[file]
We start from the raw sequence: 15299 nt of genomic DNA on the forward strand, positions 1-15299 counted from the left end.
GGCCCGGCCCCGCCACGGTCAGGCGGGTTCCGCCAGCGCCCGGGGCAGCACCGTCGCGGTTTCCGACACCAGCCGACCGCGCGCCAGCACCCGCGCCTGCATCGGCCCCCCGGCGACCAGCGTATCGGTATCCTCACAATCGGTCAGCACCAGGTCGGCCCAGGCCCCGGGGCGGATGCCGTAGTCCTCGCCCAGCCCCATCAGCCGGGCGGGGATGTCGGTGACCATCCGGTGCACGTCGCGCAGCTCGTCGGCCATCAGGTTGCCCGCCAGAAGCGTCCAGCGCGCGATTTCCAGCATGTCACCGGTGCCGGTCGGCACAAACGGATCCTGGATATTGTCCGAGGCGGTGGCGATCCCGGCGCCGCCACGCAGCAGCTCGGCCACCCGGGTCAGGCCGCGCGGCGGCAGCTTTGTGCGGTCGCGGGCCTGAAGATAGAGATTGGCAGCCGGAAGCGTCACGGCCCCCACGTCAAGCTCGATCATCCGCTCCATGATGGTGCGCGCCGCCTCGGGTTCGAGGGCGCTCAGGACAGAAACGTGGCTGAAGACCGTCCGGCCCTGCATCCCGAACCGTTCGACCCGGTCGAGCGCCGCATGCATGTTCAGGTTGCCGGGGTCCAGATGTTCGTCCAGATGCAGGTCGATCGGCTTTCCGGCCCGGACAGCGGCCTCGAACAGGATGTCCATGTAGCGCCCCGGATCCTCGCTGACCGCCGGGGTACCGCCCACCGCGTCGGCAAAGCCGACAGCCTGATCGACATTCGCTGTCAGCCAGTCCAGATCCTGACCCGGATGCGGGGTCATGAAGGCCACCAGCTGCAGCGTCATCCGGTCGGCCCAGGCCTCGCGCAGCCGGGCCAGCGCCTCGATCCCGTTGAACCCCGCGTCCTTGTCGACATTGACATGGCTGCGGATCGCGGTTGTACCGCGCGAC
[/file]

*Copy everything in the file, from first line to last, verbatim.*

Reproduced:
We start from the raw sequence: 15299 nt of genomic DNA on the forward strand, positions 1-15299 counted from the left end.
GGCCCGGCCCCGCCACGGTCAGGCGGGTTCCGCCAGCGCCCGGGGCAGCACCGTCGCGGTTTCCGACACCAGCCGACCGCGCGCCAGCACCCGCGCCTGCATCGGCCCCCCGGCGACCAGCGTATCGGTATCCTCACAATCGGTCAGCACCAGGTCGGCCCAGGCCCCGGGGCGGATGCCGTAGTCCTCGCCCAGCCCCATCAGCCGGGCGGGGATGTCGGTGACCATCCGGTGCACGTCGCGCAGCTCGTCGGCCATCAGGTTGCCCGCCAGAAGCGTCCAGCGCGCGATTTCCAGCATGTCACCGGTGCCGGTCGGCACAAACGGATCCTGGATATTGTCCGAGGCGGTGGCGATCCCGGCGCCGCCACGCAGCAGCTCGGCCACCCGGGTCAGGCCGCGCGGCGGCAGCTTTGTGCGGTCGCGGGCCTGAAGATAGAGATTGGCAGCCGGAAGCGTCACGGCCCCCACGTCAAGCTCGATCATCCGCTCCATGATGGTGCGCGCCGCCTCGGGTTCGAGGGCGCTCAGGACAGAAACGTGGCTGAAGACCGTCCGGCCCTGCATCCCGAACCGTTCGACCCGGTCGAGCGCCGCATGCATGTTCAGGTTGCCGGGGTCCAGATGTTCGTCCAGATGCAGGTCGATCGGCTTTCCGGCCCGGACAGCGGCCTCGAACAGGATGTCCATGTAGCGCCCCGGATCCTCGCTGACCGCCGGGGTACCGCCCACCGCGTCGGCAAAGCCGACAGCCTGATCGACATTCGCTGTCAGCCAGTCCAGATCCTGACCCGGATGCGGGGTCATGAAGGCCACCAGCTGCAGCGTCATCCGGTCGGCCCAGGCCTCGCGCAGCCGGGCCAGCGCCTCGATCCCGTTGAACCCCGCGTCCTTGTCGACATTGACATGGCTGCGGATCGCGGTTGTACCGCGCGAC